confessions of the biker from hell
Jude Law and Jennifer Jason Leigh

We meet Trooper Swallow himself - the priceless Nicky Henson

As long ago as 1976, Nicky Henson claimed in Films and Filming to have made more bad films than any other actor of his generation. Among those films, however, are three Horror pictures, one of which (Psychomania) has attained cult status while another (Vampira) maybe deserves to. And the third, Witchfinder General, recently made the BBC’s list of the 100 best British pictures ever made
A Shivers interview by Jonathan Rigby

selected from Shivers #66

To the discerning eye, Nicky is now one of the deftest comic actors on the British stage, which is hardly surprising given the fact that his father was the famous rubber-faced comedian Leslie Henson, who died in 1957.

Through “my old mate” Ian Ogilvy, Nicky met the brilliant young director Michael Reeves, who in September 1967 would start work on Witchfinder General in East Anglia. “Looking at pictures of Mike now, I’d forgotten how good-looking he was. But to us, he was a real nerd; we just thought he was the world’s most unattractive geezer and we all used to feel sorry for him.

"What he did have, though, was an encyclopaedic knowledge of movies, and when he walked on the set he was a completely different man. He knew exactly what he was doing and he was a wonderful referee: he’d listen to ideas from everybody. On Witchfinder, we all knew we were onto something special; it was one of those real old hard-bitten English units, but they all knew.

“When Mike used to do scary things in his movies,” Nicky continues, “he would put in things that scared him. For instance, he couldn’t stand people’s faces being covered in anything. So when Victor Henry as Ian’s erstwhile friend in The Sorcerers gets beaten up, he also gets covered in oil. Mike was Sam Peckinpah before Sam Peckinpah really. I remember on Witchfinder he used to walk about with a viewfinder and a blood squirter; he’d just come up and squirt it over you. He had it with him all the time to avoid constantly giving orders to the costume people. He’d also come at you with scissors and cut your clothes so that there were proper bullet holes in them.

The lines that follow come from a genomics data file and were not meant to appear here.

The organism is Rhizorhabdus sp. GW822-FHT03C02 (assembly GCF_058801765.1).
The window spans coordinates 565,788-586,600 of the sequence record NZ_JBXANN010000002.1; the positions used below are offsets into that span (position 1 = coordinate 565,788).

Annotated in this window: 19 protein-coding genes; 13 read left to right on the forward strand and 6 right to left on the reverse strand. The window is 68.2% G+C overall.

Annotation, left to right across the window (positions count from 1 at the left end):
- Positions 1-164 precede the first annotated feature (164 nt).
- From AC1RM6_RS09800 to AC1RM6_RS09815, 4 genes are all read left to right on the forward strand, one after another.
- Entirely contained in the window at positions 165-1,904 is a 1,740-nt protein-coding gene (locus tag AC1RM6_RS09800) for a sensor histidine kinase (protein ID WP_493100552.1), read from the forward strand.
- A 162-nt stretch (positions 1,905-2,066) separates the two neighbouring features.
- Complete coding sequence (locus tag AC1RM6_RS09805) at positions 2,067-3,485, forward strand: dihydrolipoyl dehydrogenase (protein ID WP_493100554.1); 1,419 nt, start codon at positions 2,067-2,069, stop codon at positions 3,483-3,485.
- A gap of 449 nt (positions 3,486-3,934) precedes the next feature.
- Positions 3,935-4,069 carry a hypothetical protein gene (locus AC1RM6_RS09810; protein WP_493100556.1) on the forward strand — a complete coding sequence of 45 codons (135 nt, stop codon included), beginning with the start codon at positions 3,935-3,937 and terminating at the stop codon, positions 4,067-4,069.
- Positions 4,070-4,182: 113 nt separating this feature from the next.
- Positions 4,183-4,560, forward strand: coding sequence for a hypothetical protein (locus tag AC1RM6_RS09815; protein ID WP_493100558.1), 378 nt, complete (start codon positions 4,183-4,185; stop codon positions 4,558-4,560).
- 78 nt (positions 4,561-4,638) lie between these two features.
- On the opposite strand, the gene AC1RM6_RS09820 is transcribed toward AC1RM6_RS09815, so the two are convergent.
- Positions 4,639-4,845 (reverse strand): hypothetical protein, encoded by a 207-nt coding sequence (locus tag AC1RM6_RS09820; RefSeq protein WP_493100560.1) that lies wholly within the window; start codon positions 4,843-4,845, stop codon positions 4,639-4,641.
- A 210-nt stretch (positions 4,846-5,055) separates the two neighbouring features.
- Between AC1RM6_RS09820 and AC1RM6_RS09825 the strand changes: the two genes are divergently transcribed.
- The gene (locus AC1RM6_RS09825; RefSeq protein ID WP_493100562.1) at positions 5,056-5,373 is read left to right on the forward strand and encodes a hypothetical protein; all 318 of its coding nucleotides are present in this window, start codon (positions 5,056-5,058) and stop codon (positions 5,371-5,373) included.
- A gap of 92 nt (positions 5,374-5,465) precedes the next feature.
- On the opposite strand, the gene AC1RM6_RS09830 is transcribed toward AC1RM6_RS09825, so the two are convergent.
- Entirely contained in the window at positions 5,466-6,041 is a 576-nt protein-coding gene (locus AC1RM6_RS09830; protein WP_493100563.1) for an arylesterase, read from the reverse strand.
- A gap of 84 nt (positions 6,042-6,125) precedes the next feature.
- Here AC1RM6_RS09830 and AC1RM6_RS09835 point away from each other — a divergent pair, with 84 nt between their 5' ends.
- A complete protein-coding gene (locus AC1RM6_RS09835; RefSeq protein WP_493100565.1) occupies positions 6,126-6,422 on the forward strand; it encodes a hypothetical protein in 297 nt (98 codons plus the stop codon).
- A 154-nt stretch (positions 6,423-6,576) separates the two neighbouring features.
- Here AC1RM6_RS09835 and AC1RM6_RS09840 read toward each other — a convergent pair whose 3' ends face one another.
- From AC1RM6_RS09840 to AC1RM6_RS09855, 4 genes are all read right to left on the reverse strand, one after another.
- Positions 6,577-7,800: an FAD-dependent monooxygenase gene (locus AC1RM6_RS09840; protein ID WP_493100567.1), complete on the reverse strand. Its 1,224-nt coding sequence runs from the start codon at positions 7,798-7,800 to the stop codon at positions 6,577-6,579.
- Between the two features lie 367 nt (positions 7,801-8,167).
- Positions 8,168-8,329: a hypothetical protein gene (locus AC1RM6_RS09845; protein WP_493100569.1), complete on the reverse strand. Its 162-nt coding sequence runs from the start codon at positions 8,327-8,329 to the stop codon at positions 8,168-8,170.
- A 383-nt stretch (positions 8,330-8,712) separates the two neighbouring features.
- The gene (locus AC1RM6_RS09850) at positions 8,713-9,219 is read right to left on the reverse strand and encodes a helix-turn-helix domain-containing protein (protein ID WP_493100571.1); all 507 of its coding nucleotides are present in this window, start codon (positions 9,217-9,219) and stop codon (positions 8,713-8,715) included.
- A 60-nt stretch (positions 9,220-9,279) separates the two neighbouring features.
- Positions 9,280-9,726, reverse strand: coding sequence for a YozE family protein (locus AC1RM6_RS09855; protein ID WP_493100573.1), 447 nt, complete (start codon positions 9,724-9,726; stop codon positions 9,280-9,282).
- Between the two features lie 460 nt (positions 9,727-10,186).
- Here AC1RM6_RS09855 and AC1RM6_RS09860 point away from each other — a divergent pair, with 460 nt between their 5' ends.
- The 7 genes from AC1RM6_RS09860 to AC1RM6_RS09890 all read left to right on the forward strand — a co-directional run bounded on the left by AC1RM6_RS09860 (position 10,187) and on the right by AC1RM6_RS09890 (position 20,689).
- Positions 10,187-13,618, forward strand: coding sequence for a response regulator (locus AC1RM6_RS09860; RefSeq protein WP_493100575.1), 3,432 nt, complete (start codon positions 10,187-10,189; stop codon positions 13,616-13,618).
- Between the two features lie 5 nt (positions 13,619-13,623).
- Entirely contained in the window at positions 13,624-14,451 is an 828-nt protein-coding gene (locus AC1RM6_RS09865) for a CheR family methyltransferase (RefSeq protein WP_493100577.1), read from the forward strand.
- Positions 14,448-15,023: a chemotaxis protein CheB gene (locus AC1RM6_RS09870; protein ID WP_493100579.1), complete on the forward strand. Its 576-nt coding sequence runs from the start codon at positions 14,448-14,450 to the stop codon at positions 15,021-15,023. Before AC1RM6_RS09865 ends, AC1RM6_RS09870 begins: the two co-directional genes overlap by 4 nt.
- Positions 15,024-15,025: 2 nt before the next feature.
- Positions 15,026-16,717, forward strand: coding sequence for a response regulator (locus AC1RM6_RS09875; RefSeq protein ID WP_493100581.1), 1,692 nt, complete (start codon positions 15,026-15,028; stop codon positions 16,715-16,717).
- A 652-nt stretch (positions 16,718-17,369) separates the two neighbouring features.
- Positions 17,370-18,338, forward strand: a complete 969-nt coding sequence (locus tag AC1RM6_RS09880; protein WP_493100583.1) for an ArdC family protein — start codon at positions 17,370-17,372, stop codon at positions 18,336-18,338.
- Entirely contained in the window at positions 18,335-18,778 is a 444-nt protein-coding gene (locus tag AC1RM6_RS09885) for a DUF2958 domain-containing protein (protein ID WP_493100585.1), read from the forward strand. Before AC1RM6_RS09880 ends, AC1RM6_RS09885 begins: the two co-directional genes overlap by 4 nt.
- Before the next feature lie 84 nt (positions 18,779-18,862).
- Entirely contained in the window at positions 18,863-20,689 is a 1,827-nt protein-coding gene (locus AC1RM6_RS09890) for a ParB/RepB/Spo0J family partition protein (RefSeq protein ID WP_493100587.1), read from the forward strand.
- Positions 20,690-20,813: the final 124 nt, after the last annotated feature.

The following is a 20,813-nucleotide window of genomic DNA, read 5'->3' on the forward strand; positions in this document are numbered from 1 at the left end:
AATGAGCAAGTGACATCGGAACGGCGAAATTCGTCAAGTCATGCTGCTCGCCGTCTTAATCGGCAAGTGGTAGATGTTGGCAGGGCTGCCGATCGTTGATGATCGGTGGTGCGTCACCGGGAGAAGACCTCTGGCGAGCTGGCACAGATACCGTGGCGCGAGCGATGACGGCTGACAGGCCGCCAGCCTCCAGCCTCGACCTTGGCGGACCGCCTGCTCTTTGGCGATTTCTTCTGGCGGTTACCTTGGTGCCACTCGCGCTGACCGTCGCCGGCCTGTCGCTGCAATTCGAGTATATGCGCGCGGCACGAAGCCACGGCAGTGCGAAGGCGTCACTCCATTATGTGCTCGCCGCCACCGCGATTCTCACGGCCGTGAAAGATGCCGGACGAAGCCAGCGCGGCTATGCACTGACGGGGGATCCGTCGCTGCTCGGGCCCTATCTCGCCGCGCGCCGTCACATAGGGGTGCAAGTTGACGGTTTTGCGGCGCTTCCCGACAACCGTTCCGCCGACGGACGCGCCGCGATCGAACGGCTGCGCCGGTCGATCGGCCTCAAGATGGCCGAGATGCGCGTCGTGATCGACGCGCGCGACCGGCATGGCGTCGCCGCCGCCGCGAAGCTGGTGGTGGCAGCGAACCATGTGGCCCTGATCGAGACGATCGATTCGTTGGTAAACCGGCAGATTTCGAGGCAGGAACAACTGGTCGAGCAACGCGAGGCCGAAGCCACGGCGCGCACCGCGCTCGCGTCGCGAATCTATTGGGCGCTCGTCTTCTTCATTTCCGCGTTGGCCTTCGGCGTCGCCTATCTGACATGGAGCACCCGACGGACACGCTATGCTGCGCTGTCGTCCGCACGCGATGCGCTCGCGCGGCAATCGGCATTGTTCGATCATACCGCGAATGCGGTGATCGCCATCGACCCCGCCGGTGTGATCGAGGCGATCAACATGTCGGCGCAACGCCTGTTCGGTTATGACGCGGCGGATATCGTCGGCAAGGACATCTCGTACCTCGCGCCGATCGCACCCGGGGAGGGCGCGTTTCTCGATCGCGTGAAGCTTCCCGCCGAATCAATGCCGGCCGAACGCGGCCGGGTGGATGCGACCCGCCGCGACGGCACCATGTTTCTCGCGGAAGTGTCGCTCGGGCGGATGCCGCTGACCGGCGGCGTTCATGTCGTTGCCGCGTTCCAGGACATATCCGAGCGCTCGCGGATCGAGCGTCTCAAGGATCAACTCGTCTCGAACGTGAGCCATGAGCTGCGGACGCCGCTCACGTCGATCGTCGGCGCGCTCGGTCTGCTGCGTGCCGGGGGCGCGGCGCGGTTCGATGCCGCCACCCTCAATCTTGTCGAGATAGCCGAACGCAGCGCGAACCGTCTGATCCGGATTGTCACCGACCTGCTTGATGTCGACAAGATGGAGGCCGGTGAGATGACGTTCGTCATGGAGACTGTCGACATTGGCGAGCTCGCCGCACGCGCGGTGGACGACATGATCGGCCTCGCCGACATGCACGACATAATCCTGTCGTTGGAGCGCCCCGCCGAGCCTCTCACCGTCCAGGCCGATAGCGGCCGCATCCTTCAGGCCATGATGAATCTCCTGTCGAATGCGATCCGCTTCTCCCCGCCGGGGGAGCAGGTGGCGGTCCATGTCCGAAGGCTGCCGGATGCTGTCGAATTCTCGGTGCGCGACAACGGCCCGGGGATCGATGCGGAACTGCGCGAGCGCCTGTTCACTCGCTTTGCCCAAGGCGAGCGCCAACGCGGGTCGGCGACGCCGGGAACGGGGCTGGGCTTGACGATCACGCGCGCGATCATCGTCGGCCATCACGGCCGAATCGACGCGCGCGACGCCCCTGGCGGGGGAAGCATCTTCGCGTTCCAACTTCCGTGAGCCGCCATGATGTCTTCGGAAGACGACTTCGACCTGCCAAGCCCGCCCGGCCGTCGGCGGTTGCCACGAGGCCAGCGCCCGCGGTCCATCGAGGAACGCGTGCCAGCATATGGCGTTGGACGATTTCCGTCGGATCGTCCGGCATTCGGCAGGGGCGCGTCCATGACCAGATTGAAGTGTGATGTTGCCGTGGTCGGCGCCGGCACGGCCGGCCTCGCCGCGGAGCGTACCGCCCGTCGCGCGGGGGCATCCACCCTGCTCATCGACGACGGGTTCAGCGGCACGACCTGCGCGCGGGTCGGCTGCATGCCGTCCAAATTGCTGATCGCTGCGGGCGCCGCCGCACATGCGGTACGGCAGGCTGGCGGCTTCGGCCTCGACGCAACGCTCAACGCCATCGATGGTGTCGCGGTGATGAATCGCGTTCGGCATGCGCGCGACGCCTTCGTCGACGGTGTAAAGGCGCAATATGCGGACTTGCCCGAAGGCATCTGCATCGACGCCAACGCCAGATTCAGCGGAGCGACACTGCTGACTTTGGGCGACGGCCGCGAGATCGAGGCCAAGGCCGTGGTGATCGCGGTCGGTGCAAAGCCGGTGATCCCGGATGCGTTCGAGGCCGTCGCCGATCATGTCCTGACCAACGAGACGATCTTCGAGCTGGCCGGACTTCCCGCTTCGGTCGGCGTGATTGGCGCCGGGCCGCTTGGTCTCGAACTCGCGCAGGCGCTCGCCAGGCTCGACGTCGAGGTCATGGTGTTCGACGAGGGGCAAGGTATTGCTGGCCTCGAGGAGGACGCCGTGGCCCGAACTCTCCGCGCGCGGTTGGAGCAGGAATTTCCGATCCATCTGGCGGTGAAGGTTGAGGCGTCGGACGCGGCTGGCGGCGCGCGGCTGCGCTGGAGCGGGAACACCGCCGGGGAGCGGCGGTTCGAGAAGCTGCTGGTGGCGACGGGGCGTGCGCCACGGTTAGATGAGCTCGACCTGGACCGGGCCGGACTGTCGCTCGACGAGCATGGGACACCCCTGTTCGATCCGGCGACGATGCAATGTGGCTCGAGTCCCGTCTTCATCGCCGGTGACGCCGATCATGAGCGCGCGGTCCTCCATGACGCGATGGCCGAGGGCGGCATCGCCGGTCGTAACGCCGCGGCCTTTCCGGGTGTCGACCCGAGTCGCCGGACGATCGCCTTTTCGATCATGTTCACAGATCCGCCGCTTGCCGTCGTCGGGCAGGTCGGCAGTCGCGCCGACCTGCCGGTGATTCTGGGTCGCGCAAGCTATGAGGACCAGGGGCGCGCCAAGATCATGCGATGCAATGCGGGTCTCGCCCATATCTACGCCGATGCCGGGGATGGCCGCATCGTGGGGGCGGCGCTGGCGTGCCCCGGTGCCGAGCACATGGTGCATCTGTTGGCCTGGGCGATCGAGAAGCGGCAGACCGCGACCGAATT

After Witchfinder, Nicky became a founder member of the Young Vic but still managed to make several films, though the lead in the Confessions films was one career opportunity he passed up. In the last months of 1971, however, found himself in something called The Frog, which subsequently became The Living Dead and was finally released under the perplexing title Psychomania. This project appealed to Nicky’s longstanding love of motorbikes; indeed, his first ever film role, in 1963, was as ‘Motorcyclist’ in the Stanley Baxter vehicle Father Came Too.

“That film Psychomania has haunted me ever since,” he laughs. “I swear that every time I do something really good in the theatre somebody at the BBC sticks it on deliberately. ‘Oh, he’s playing Vershinin at the Royal Court with all the Cusacks is he? Put Psychomania on.’ I accepted the script because it plopped through my letter box and the first thing I read was, ‘Eight Harley Davidsons crest the brow of a hill.’ So I said to my agent, ‘I’ll do it!’ I get on the set and there’s all these 350 AJSes and BSAs. I said, ‘Where’s the Harley Davidsons?’ ‘Harley Davidsons?’ they said. ‘We can’t afford them!’

"We had five mechanics working round the clock on that picture because the bikes kept breaking down the whole time. It was a very tight budget and a very short shoot. I remember saying to the producer, ‘How the hell did you get the money to make this piece of shit?’ And he said, ‘I actually wrote it, you know – under a pseudonym!’ And then he said, ‘To be honest, I’ve got a lot of much better films in mind but I went to my backers and said ‘Motorcycle gang commit suicide then come back from the dead’ and they all opened up their cheque books and gave me the money.’

“Of course, now it’s become known as this great Horror-comedy,” Nicky points out. “But we made it dead straight – it wasn’t supposed to be funny – and maybe that’s why it works..."

Read the full interview with Nicky Henson in Shivers #66

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